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Walter Hill: The '80s

The Long Riders

Southern Comfort

48 Hrs.

Streets of Fire

Brewster's Millions

Crossroads

Extreme Prejudice

Red Heat (November 25/09)

Though it does boast several above-average action sequences and an expectedly compelling performance from Arnold Schwarzenegger, Red Heat ultimately comes off as a plodding, downright generic buddy-cop thriller that's simply unable to sustain the viewer's interest for more than a few minutes at a time. The storyline follows Russian detective Ivan Danko (Schwarzenegger) as he arrives in Chicago hoping to track down a notorious drug dealer (Ed O'Ross' Viktor Rostavili), with problems ensuing as Danko finds himself caught up in a whole mess of red tape and forced to partner up with a slovenly American cop (James Belushi's Art Ridzik). It's a serviceable premise that's generally employed to middling effect by filmmaker Walter Hill, as the cowriter/director stresses the protagonists' ongoing investigation to an increasingly lamentable degree (ie the movie primarily comes off as an '80s-style police procedural). The ensuingly uneven vibe ensures that Schwarzenegger's top-notch work - questionable Russian accent notwithstanding - often stands as the film's one genuinely compelling attribute, with the watchable yet underwhelming nature of everything else within the proceedings cementing Red Heat's place as a forgettable Schwarzenegger vehicle.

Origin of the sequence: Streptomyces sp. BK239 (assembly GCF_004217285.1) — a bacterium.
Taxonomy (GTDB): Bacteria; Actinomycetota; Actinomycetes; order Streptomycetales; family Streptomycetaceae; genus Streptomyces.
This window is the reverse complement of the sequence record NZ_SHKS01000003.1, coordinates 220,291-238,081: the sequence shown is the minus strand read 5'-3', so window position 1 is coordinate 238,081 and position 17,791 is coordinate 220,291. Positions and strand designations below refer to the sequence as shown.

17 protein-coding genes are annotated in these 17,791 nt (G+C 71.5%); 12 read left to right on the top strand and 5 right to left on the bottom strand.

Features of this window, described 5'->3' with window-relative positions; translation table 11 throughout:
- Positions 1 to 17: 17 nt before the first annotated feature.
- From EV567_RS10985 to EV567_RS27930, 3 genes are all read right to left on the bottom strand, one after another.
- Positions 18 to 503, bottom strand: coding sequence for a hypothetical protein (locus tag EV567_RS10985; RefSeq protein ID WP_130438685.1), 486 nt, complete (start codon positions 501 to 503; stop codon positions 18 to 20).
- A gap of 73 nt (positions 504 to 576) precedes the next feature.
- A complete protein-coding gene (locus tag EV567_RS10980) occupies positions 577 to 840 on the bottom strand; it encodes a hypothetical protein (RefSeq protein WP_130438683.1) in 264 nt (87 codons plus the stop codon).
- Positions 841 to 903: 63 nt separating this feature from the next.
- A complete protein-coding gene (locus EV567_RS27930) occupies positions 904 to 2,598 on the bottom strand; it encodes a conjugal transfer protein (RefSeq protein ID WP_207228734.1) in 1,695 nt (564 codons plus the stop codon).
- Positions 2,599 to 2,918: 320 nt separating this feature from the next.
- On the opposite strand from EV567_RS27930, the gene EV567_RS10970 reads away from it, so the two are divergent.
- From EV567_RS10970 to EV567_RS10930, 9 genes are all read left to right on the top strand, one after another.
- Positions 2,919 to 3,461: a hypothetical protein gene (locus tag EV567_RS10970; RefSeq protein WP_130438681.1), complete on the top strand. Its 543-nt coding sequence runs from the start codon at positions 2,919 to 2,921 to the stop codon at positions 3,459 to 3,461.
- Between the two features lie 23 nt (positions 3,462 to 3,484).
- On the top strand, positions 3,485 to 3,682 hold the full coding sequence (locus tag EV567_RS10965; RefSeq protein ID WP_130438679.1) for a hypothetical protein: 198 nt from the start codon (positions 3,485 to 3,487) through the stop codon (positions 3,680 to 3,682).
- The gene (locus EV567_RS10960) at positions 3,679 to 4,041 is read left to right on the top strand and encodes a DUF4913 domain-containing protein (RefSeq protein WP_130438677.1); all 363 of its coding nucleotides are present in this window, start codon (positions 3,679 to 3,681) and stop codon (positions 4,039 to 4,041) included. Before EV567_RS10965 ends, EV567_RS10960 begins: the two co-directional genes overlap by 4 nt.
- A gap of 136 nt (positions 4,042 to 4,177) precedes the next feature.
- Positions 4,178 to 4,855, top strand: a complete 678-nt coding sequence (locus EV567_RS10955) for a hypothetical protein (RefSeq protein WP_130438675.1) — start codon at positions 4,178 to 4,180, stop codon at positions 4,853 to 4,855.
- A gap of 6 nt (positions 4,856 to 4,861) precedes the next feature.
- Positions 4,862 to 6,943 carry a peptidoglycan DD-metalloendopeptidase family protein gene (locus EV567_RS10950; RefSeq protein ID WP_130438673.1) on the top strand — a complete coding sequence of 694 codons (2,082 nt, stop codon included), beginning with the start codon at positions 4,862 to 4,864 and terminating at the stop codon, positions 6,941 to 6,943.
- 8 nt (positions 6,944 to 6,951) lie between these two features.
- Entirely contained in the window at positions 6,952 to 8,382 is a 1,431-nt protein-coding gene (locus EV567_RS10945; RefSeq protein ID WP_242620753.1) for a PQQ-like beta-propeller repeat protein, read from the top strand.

out of

Johnny Handsome

© David Nusair